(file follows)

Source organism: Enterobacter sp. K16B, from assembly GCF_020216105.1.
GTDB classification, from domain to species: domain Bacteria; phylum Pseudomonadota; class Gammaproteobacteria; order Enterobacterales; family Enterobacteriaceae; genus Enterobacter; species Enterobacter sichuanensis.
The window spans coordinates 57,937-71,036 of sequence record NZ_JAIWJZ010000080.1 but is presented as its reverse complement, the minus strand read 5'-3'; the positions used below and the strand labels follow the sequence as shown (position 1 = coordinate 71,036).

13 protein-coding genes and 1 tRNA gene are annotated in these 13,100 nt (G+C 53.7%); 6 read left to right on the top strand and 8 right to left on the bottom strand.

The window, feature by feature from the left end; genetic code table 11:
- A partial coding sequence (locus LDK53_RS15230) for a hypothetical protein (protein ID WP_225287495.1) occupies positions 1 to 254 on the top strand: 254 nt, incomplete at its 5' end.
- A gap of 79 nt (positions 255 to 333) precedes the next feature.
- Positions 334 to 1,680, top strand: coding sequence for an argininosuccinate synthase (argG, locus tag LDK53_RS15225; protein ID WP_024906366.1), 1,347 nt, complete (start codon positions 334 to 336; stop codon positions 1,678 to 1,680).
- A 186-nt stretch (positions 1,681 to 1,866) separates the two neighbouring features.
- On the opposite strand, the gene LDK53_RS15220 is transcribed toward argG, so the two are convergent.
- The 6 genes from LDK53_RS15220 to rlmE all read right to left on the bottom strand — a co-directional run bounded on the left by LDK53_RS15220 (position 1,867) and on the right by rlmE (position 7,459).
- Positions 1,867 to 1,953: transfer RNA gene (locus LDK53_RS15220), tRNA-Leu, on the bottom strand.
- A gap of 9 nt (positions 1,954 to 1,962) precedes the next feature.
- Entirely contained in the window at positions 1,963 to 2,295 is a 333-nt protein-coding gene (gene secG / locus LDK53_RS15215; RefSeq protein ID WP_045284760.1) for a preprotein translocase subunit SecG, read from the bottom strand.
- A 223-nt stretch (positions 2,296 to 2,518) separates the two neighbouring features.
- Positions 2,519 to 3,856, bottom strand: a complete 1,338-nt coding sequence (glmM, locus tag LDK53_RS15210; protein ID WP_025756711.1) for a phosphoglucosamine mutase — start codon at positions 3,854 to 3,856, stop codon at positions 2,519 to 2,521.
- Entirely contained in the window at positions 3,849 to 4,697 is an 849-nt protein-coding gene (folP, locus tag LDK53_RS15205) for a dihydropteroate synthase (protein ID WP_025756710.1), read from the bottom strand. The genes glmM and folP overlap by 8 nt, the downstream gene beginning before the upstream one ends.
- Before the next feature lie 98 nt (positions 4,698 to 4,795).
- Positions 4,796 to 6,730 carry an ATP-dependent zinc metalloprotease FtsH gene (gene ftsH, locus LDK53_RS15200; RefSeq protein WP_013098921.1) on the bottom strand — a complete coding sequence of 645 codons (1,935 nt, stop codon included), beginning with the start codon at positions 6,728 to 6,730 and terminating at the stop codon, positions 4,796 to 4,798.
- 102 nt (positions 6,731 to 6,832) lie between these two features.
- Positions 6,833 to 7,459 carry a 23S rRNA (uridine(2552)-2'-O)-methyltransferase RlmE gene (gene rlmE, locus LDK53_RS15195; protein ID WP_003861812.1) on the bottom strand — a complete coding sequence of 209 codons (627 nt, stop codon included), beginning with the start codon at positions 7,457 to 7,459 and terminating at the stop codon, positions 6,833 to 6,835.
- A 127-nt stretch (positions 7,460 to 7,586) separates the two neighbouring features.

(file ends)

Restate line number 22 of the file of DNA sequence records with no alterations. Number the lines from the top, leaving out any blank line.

- A 127-nt stretch (positions 7,460 to 7,586) separates the two neighbouring features.